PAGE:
In 1977, a group of Canadian researchers built a demonstration house in Regina. Called the Saskatchewan Conservation House, the nearly airtight building had triple-glazed windows, R-40 wall insulation, R-60 roof insulation, and one of the world’s first heat-recovery ventilators.
The home’s design and engineering team included Robert Besant, Oliver Drerup, Rob Dumont, David Eyre, and Harold Orr. That same year, Gene Leger, a Massachusetts builder, finished a similar superinsulated house in Pepperell, Mass.
When it became clear that these two houses used extraordinarily low amounts of energy, progressive builders and energy researchers throughout North America sat up and paid attention. Among those taking notice of the Saskatchewan and Leger houses were Ned Nisson, the first editor of Energy Design Update, and William Shurcliff, a well-known Massachusetts physicist who regularly collaborated with Nisson.
In June 1979 — almost thirty years ago — William Shurcliff issued a historic press release that bears quoting at length. Shurcliff wrote:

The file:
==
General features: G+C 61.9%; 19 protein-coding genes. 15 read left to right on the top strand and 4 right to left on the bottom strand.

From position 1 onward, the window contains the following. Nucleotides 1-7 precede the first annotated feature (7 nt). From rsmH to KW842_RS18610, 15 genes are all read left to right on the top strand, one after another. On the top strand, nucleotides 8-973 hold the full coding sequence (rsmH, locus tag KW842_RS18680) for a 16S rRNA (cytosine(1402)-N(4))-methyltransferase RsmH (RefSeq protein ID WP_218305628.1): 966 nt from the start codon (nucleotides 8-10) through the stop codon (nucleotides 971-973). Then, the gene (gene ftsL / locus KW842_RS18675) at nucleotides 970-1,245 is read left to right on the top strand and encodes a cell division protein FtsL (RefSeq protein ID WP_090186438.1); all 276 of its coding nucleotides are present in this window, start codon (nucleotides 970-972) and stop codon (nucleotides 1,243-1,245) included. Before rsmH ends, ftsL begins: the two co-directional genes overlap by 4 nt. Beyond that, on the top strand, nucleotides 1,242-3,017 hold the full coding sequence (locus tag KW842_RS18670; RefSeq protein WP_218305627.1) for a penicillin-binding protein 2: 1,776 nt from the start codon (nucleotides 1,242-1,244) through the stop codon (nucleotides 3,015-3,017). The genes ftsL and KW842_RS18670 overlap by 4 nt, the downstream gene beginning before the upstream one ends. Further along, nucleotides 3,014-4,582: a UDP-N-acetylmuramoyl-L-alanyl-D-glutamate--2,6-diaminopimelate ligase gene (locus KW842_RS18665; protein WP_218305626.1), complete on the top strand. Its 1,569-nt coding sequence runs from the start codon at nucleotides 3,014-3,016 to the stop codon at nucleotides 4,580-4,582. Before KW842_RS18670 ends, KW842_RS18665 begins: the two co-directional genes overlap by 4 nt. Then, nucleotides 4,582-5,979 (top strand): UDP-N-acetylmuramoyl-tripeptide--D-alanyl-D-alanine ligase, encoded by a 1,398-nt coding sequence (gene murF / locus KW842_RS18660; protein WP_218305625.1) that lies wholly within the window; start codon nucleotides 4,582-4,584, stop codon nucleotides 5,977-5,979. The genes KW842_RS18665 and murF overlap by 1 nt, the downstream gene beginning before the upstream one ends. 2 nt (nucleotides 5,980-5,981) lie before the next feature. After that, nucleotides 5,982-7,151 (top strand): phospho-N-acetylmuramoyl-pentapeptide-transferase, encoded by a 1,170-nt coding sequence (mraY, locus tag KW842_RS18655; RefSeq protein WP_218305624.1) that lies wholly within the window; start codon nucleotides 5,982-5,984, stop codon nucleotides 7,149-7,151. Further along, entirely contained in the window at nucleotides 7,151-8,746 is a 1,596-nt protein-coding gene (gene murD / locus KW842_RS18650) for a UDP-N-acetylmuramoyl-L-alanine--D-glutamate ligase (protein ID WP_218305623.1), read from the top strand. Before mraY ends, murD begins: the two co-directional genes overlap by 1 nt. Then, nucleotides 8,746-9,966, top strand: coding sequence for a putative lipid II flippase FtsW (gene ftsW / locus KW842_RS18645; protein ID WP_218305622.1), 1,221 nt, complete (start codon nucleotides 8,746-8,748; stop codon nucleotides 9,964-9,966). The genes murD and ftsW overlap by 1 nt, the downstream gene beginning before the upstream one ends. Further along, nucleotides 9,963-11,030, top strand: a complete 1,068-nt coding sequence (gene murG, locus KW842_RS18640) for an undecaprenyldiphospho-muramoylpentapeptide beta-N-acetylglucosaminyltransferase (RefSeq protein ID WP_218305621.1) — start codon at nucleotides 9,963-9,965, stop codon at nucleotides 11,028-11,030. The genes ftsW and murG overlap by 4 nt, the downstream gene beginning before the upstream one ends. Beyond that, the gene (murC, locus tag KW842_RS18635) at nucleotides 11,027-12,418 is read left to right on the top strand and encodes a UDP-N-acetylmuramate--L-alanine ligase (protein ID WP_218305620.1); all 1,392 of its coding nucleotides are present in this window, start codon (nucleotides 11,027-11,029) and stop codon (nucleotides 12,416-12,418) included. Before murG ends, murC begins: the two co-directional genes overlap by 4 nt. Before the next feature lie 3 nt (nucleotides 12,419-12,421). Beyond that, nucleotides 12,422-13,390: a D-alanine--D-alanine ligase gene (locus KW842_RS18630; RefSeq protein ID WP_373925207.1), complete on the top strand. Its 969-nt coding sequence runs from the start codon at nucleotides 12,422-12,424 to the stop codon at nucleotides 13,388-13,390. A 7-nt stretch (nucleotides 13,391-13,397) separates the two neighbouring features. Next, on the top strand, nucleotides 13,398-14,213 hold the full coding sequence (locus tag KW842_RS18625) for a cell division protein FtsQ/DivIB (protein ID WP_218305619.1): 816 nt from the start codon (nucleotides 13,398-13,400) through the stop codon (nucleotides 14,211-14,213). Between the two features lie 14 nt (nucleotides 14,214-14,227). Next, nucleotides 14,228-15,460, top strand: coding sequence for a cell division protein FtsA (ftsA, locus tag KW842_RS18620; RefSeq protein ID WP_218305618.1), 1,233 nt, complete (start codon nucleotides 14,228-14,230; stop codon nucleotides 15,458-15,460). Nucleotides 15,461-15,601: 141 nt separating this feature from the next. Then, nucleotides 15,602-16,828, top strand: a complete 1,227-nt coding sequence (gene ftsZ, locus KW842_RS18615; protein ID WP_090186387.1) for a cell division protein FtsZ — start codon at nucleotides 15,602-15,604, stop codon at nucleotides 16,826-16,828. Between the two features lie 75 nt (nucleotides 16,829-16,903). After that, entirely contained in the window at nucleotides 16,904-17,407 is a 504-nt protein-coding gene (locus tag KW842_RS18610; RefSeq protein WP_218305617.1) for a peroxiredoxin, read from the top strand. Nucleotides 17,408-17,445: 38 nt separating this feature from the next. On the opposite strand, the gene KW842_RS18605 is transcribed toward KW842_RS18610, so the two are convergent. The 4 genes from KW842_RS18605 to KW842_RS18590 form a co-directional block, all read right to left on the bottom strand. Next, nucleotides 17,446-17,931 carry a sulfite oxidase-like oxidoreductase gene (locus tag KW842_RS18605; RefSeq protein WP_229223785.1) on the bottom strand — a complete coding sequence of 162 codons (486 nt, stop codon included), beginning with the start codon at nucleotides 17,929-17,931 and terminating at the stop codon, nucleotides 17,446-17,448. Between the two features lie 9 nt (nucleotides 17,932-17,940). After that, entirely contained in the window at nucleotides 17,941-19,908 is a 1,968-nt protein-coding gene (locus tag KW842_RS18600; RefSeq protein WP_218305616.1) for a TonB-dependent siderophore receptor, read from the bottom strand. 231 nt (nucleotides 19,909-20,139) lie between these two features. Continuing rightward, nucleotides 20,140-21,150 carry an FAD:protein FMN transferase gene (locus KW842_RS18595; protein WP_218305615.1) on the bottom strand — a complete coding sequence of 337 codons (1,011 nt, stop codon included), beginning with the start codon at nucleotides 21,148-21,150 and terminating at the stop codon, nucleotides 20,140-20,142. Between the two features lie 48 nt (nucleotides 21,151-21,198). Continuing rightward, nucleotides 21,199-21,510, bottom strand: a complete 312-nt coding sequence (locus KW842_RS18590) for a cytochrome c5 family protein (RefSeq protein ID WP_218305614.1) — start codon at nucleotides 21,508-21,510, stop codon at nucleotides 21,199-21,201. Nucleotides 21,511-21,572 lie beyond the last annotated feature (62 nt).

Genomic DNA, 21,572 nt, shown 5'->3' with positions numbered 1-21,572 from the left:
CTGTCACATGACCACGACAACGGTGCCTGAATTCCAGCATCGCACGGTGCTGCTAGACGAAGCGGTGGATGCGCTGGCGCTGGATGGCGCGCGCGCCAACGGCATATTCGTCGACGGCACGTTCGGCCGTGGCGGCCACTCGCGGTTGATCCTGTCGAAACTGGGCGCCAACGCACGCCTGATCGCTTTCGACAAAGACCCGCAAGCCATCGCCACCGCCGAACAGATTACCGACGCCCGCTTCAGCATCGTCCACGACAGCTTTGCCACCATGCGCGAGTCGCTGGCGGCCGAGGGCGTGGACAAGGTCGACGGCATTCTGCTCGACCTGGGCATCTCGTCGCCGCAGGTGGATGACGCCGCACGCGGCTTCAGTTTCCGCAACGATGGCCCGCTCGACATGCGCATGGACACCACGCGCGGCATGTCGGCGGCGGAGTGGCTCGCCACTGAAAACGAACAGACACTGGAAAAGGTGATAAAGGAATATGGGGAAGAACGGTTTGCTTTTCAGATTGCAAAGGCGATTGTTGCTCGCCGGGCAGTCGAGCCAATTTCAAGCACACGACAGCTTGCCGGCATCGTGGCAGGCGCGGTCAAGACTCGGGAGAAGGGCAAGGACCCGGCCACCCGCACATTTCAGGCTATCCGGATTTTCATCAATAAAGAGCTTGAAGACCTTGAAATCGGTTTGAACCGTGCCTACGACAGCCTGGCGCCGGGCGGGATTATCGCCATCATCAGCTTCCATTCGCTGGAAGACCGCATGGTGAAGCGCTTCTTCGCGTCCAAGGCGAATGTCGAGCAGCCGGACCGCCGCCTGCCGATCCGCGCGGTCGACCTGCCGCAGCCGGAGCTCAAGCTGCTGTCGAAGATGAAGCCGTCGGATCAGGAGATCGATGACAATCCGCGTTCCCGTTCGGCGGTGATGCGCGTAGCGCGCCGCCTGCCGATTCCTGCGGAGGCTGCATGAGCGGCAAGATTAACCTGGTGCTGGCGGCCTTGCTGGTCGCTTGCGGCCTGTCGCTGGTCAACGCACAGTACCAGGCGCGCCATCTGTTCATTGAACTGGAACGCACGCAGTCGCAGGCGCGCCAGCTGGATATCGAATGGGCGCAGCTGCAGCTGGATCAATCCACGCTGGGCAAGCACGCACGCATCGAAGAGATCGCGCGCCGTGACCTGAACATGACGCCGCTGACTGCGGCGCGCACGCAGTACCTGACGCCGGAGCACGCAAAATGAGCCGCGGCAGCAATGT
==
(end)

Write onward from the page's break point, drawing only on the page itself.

“Consider the Saskatchewan Energy Conserving Demonstration House. Or consider the Leger House in Pepperell, Mass. They fit none of the … listed categories [of solar houses]. The essence of the new category is:
“1. Truly superb insulation. Not just thick, but clever and thorough. Excellent insulation is provided even at the most difficult places: sills, headers, foundation walls, windows, electric outlet boxes, etc.
“2. Envelope of house is practically airtight. Even on the windiest days the rate of air change is very low.
“3. No provision of extra-large thermal mass. (Down with Trombe walls! Down with water-filled drums and thick concrete floors!)
“4. No provision of extra-large south windows. Use normal number and size of south windows — say 100 square feet.
“5. No conventional furnace. Merely steal a little heat, when and if needed, from the domestic hot water system. Or use a minuscule amount of electrical heating.
“6. No conventional distribution system for…